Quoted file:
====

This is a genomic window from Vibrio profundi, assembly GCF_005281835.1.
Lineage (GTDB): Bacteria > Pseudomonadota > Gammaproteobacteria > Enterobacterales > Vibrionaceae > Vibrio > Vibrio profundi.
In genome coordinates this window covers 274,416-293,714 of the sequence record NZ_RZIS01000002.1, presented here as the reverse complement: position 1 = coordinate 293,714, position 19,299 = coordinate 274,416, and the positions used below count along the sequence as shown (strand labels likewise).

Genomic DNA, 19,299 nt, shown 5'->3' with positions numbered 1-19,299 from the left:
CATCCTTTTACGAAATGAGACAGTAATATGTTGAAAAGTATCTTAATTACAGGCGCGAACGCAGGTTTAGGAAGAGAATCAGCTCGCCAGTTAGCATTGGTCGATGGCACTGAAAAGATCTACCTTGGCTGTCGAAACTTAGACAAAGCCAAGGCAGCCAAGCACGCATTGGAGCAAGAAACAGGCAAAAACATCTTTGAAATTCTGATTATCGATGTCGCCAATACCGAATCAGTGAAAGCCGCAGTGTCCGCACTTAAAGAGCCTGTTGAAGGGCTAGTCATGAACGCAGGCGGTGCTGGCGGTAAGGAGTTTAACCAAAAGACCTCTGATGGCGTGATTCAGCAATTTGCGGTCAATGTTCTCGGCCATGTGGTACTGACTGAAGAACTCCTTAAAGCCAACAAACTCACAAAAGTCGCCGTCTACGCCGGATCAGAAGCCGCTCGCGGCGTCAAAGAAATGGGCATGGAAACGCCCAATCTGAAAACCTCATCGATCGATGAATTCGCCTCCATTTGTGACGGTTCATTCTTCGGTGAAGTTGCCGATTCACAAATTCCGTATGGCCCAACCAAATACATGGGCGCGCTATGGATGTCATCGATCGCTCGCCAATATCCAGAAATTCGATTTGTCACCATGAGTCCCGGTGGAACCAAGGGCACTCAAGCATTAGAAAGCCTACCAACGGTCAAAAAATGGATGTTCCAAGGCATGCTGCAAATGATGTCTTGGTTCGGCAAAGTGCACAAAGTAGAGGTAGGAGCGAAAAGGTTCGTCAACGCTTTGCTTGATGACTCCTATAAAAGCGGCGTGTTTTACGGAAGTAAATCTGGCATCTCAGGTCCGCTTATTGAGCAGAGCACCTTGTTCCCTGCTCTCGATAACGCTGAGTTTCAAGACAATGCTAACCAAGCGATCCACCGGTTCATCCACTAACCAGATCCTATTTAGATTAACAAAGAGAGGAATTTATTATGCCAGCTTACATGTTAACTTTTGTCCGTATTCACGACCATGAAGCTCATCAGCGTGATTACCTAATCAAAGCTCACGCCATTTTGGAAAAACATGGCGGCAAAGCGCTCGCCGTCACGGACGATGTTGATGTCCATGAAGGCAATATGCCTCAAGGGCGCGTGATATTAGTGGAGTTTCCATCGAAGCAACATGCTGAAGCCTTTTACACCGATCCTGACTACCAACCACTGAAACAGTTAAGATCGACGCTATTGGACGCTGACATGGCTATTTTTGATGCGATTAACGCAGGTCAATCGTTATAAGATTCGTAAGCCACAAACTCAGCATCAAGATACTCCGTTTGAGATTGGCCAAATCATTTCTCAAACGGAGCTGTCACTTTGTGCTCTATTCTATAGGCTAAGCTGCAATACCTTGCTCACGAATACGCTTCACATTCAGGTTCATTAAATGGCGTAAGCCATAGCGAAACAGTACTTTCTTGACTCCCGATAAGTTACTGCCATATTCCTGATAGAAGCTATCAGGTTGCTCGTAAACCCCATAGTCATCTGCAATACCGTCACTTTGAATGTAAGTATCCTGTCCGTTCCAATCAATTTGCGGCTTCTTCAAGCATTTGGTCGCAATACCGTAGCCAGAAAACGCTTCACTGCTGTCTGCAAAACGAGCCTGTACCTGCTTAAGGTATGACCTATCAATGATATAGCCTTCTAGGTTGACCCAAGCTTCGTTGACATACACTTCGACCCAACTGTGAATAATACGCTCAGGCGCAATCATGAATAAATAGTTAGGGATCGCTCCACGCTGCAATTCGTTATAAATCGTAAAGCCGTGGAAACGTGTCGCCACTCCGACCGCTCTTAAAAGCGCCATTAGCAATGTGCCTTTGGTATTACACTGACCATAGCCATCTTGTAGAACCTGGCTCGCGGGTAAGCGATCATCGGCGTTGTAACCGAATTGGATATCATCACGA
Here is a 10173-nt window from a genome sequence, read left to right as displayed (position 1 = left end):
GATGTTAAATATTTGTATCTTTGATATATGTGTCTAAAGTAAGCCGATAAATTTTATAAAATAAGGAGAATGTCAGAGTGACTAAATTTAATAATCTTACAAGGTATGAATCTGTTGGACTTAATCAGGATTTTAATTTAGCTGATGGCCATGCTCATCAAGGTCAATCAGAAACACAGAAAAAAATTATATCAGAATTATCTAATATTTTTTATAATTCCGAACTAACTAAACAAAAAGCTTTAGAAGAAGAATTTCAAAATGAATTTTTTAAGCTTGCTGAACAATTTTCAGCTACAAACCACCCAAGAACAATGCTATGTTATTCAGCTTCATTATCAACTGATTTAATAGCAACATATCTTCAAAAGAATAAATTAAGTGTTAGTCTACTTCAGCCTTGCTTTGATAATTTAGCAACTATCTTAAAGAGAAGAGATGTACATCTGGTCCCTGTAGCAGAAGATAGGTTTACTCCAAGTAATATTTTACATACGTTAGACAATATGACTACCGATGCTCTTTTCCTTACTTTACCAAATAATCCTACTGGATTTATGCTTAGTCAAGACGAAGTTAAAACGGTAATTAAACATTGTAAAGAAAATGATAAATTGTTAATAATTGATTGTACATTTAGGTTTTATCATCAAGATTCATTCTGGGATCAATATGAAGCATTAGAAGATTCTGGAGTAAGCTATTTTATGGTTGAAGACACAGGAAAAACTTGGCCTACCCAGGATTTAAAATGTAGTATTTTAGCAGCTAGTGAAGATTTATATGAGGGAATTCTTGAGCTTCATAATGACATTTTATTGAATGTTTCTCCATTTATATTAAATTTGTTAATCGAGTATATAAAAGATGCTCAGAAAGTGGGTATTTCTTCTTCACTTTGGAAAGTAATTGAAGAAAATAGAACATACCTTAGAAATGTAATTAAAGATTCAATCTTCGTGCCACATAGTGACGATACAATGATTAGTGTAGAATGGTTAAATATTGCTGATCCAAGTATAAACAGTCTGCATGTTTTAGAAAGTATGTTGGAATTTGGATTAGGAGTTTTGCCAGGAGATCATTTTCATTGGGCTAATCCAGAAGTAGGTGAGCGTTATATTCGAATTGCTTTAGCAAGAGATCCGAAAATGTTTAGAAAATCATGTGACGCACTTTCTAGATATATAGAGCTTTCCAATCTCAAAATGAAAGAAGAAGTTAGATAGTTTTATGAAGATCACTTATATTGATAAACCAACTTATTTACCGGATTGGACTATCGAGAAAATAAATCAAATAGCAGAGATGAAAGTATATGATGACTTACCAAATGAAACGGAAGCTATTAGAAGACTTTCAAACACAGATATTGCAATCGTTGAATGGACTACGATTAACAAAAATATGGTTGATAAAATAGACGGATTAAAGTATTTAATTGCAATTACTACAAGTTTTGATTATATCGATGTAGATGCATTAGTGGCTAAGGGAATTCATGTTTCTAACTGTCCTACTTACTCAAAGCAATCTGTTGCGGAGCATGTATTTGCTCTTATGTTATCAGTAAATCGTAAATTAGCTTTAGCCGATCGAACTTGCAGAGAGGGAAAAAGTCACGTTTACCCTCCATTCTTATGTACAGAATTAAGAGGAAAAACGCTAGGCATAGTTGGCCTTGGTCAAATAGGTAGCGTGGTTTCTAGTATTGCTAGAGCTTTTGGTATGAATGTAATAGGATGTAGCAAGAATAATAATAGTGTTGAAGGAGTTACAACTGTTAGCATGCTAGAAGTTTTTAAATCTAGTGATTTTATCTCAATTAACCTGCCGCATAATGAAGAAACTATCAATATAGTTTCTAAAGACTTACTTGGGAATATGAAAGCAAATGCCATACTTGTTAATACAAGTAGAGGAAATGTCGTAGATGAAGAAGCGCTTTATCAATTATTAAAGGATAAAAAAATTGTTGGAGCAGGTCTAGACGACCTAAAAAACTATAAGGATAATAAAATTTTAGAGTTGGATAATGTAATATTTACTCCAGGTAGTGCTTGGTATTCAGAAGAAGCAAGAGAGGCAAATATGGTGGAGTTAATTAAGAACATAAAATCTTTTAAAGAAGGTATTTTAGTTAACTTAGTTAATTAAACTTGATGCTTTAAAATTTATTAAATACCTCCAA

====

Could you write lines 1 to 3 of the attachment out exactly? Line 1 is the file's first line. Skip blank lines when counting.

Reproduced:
This is a genomic window from Vibrio profundi, assembly GCF_005281835.1.
Lineage (GTDB): Bacteria > Pseudomonadota > Gammaproteobacteria > Enterobacterales > Vibrionaceae > Vibrio > Vibrio profundi.
In genome coordinates this window covers 274,416-293,714 of the sequence record NZ_RZIS01000002.1, presented here as the reverse complement: position 1 = coordinate 293,714, position 19,299 = coordinate 274,416, and the positions used below count along the sequence as shown (strand labels likewise).